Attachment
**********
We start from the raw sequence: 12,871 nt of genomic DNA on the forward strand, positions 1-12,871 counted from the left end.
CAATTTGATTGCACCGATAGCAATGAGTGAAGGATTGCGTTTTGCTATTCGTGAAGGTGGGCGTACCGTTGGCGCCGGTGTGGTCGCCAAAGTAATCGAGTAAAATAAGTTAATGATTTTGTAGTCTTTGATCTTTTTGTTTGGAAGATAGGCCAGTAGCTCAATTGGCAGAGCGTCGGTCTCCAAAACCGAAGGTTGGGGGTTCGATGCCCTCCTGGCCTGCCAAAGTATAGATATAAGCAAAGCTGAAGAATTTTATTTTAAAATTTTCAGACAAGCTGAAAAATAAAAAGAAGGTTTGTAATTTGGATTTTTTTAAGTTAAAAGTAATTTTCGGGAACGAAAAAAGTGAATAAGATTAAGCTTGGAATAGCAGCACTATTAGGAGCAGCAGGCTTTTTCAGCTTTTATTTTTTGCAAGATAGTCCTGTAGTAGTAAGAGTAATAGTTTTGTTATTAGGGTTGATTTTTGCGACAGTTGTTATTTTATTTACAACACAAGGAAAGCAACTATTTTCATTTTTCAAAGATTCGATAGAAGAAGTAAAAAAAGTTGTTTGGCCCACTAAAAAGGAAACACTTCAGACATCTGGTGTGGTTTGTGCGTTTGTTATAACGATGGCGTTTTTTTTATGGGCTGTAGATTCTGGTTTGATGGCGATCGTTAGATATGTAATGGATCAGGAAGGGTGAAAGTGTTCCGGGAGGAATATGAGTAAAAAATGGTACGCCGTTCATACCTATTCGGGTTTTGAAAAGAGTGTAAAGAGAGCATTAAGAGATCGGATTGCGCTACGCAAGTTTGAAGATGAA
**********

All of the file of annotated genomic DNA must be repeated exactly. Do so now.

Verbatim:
We start from the raw sequence: 12,871 nt of genomic DNA on the forward strand, positions 1-12,871 counted from the left end.
CAATTTGATTGCACCGATAGCAATGAGTGAAGGATTGCGTTTTGCTATTCGTGAAGGTGGGCGTACCGTTGGCGCCGGTGTGGTCGCCAAAGTAATCGAGTAAAATAAGTTAATGATTTTGTAGTCTTTGATCTTTTTGTTTGGAAGATAGGCCAGTAGCTCAATTGGCAGAGCGTCGGTCTCCAAAACCGAAGGTTGGGGGTTCGATGCCCTCCTGGCCTGCCAAAGTATAGATATAAGCAAAGCTGAAGAATTTTATTTTAAAATTTTCAGACAAGCTGAAAAATAAAAAGAAGGTTTGTAATTTGGATTTTTTTAAGTTAAAAGTAATTTTCGGGAACGAAAAAAGTGAATAAGATTAAGCTTGGAATAGCAGCACTATTAGGAGCAGCAGGCTTTTTCAGCTTTTATTTTTTGCAAGATAGTCCTGTAGTAGTAAGAGTAATAGTTTTGTTATTAGGGTTGATTTTTGCGACAGTTGTTATTTTATTTACAACACAAGGAAAGCAACTATTTTCATTTTTCAAAGATTCGATAGAAGAAGTAAAAAAAGTTGTTTGGCCCACTAAAAAGGAAACACTTCAGACATCTGGTGTGGTTTGTGCGTTTGTTATAACGATGGCGTTTTTTTTATGGGCTGTAGATTCTGGTTTGATGGCGATCGTTAGATATGTAATGGATCAGGAAGGGTGAAAGTGTTCCGGGAGGAATATGAGTAAAAAATGGTACGCCGTTCATACCTATTCGGGTTTTGAAAAGAGTGTAAAGAGAGCATTAAGAGATCGGATTGCGCTACGCAAGTTTGAAGATGAA